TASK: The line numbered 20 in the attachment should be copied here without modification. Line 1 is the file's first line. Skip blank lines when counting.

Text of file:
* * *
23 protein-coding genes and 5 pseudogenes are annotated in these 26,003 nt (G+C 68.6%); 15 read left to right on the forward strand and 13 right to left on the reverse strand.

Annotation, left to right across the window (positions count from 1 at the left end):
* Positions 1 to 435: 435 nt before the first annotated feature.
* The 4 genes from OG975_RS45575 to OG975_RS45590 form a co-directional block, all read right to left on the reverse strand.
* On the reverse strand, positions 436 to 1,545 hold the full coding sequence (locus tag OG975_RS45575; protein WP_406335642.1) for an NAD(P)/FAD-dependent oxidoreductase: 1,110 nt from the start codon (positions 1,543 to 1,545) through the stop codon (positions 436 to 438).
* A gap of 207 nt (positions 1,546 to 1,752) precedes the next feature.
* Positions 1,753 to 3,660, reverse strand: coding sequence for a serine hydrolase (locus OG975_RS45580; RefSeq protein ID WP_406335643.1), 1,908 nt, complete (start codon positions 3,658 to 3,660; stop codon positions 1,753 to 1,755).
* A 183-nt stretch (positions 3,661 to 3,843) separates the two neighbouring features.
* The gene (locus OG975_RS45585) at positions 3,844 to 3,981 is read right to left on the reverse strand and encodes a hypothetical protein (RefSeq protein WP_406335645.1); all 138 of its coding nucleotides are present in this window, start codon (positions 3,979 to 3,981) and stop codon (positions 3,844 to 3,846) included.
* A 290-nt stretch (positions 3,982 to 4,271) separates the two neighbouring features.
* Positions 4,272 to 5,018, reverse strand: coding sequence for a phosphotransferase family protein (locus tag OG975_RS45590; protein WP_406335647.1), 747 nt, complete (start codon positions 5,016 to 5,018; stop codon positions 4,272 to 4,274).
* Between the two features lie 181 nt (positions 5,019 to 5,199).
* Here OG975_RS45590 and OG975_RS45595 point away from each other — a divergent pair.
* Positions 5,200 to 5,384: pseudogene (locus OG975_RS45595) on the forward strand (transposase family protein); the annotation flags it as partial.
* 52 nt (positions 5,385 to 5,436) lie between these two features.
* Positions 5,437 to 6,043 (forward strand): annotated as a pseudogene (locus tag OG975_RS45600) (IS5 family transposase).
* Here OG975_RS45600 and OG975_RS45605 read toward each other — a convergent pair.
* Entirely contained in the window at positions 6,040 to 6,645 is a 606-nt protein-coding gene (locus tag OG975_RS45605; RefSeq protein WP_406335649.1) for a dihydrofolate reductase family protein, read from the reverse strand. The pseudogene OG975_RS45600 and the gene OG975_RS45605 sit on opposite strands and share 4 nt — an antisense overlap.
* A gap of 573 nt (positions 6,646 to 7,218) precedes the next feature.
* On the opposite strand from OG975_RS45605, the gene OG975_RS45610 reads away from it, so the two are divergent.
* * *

* On the opposite strand from OG975_RS45605, the gene OG975_RS45610 reads away from it, so the two are divergent.